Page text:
To minimize fraud and waste, banks and retailers began the migration to chip cards in the United States in 2015. The FRB study included findings about fraud:

"Payments with general-purpose cards using embedded microchips, which improve the security of in-person payments to help prevent fraud, have grown by 230 percent per year since 2012. But payments with the chip-based cards amounted to only about 2 percent share of total in-person general-purpose card payments in 2015, reflecting the early stages of a broad industry effort to roll out chip card technology. In 2015, the proportion of total general-purpose card fraud by value attributed to counterfeiting, the most prevalent type of in-person card fraud in the United States, was substantially greater than in countries where chip technology has been more widely adopted."

The United States was one of the last developed countries to switch to chip cards. So, chip card usage in the United States still has a long way to go. The types of fraud with debit/credit/prepaid cards:

  • Counterfeit card: Fraud is perpetrated using an altered or cloned card.
  • Lost or stolen card: Fraud is undertaken using a lost or stolen card.
  • Card issued but not received: A newly issued card sent via postal mail to a cardholder is intercepted and used to commit fraud.
  • Fraudulent application: A new card is issued based on a fake identity or on someone else’s identity.
  • Other: “Other” fraud includes account takeover and other types of fraud not covered above.
  • Fraudulent use of account number: Fraud is perpetrated without using a physical card.

Fraud is perpetrated via two channels: 1) in-person when the cardholder has their card, and 2) remote when the cardholder is not present (e.g., postal mail, online, telephone). To learn more, download the "2016 Federal Reserve Payments Study" (Adobe PDF) and/or read the FRB announcement.


Federal Reserve: Monitor Your Bank Accounts For Fraud And Know Where To Get Help

On Thursday, the Federal Reserve Board (FRB) issued a warning for consumers to do two things to protect themselves and their finances:

  1. Monitor online accounts for unauthorized transactions, and
  2. Learn where to find help should you find unauthorized transactions in your financial accounts

The FRB's warning also stated:

"Signs of potential problems may include a notice, bill, or debit card for an account that was not activated or authorized, as well as a notice of fees for unsolicited products or services tied to an existing account. Consumers who see questionable activity should contact their financial institution immediately. Consumers who continue to experience issues may also submit a complaint to the Federal Reserve. The Federal Reserve maintains the Federal Reserve Consumer Help (FRCH) website, which offers an online complaint form and information on filing complaints by fax and phone for consumers. The FRCH website also provides consumer alerts, frequently asked questions, and information about other government agencies. While the Federal Reserve does not have the authority to resolve every problem, it will refer complaints to the relevant federal or state agency. Consumers can contact FRCH at 1-888-851-1920, or at www.federalreserveconsumerhelp.gov."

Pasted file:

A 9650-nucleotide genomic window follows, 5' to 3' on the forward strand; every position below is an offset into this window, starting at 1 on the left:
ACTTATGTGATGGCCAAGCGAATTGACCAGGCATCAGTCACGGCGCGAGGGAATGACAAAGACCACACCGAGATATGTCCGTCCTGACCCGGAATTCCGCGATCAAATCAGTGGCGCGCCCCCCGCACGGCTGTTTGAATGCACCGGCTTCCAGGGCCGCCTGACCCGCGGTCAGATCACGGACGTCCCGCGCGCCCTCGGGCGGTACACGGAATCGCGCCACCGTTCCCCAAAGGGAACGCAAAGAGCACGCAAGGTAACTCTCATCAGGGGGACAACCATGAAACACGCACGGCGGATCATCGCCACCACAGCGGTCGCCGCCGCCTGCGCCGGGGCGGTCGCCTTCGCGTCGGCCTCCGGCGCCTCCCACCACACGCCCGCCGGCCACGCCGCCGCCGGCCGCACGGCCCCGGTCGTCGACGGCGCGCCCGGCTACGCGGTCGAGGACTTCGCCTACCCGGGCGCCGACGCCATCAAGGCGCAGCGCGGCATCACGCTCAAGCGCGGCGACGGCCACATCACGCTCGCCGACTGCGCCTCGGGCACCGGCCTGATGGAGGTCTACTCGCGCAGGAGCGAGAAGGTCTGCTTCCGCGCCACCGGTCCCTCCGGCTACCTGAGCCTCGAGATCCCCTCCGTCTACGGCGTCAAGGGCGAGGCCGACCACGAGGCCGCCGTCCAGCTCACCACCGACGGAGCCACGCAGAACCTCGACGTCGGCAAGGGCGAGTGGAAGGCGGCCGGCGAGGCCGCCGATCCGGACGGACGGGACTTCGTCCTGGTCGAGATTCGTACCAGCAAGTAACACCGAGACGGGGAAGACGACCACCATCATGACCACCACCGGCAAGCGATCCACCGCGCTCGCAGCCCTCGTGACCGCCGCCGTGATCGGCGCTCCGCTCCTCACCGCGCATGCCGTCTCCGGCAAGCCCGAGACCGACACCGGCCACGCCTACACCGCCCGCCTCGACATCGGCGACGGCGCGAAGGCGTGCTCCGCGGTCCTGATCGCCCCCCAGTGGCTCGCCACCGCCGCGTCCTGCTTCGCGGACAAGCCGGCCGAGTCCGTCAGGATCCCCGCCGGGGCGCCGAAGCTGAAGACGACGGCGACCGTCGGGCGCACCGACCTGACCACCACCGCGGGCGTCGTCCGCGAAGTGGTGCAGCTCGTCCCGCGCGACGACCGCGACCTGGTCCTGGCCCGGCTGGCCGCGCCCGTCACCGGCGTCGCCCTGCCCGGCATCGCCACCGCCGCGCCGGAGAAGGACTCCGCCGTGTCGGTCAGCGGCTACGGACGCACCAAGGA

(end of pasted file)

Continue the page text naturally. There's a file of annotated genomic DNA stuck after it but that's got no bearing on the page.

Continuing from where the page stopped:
Other relevant federal agencies may include the Federal Trade Commission (FTC), the Consumer Financial Protection Bureau (CFPB), and the Securities & Exchange Commission (SEC).


Data Breaches At HEI Hotels & Resorts Affects 20 Properties In At Least 10 States

HEI Hotels and Resorts logo On Friday, Hei Hotels and Resorts (HEI) announced data breaches that affected 20 properties in 11 states. According to the company's breach notice, hackers installed malware within the company's payment processing systems to collect customers' payment data.

The payment information stolen included the names, payment card account numbers, card expiration dates, and verification codes of customers who used their payment cards at point-of-sale terminals. The list of hotels by state:

State City & Property
California La Jolla: San Diego Marriott La Jolla
Pasadena: The Westin Pasadena
San Diego: Renaissance San Diego Downtown Hotel
San Francisco: Le Meridien San Francisco
Santa Barbara: Hyatt Centri Santa Barbara
Colorado Snowmass Village: The Westin Snowmass Resort
District of Columbia Washington: The Westin Washington DC City Center
Florida Boca Raton: Boca Raton Marriott at Boca Center
Fort Lauderdale: The Westin Fort Lauderdale
Miami: Royal Palm South Beach Miami
Tampa: InterContinental Tampa Bay
Illinois Chicago: Hotel Chicago Downtown
Minnesota Minneapolis: The Hotel Minneapolis Autograph Collection